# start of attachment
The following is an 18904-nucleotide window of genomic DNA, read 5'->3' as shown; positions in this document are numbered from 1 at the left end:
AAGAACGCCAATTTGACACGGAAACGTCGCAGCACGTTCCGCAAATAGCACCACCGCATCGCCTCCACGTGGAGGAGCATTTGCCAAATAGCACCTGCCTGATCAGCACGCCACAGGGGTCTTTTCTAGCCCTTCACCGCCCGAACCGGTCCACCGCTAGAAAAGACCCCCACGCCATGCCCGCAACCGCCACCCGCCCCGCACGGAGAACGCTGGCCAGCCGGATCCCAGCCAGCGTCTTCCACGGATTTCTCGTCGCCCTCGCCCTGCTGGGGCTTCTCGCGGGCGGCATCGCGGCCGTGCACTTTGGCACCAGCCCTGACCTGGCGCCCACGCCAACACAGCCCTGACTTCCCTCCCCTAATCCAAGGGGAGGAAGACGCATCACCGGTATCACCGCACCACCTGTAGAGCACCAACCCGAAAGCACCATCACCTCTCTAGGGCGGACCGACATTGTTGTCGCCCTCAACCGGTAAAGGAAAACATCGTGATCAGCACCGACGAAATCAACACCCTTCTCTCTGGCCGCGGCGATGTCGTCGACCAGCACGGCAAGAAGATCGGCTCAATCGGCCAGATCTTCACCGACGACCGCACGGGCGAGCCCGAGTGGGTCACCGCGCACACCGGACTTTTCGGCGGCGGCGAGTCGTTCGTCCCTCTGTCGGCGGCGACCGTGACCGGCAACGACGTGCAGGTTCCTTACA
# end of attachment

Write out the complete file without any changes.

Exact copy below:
The following is an 18904-nucleotide window of genomic DNA, read 5'->3' as shown; positions in this document are numbered from 1 at the left end:
AAGAACGCCAATTTGACACGGAAACGTCGCAGCACGTTCCGCAAATAGCACCACCGCATCGCCTCCACGTGGAGGAGCATTTGCCAAATAGCACCTGCCTGATCAGCACGCCACAGGGGTCTTTTCTAGCCCTTCACCGCCCGAACCGGTCCACCGCTAGAAAAGACCCCCACGCCATGCCCGCAACCGCCACCCGCCCCGCACGGAGAACGCTGGCCAGCCGGATCCCAGCCAGCGTCTTCCACGGATTTCTCGTCGCCCTCGCCCTGCTGGGGCTTCTCGCGGGCGGCATCGCGGCCGTGCACTTTGGCACCAGCCCTGACCTGGCGCCCACGCCAACACAGCCCTGACTTCCCTCCCCTAATCCAAGGGGAGGAAGACGCATCACCGGTATCACCGCACCACCTGTAGAGCACCAACCCGAAAGCACCATCACCTCTCTAGGGCGGACCGACATTGTTGTCGCCCTCAACCGGTAAAGGAAAACATCGTGATCAGCACCGACGAAATCAACACCCTTCTCTCTGGCCGCGGCGATGTCGTCGACCAGCACGGCAAGAAGATCGGCTCAATCGGCCAGATCTTCACCGACGACCGCACGGGCGAGCCCGAGTGGGTCACCGCGCACACCGGACTTTTCGGCGGCGGCGAGTCGTTCGTCCCTCTGTCGGCGGCGACCGTGACCGGCAACGACGTGCAGGTTCCTTACA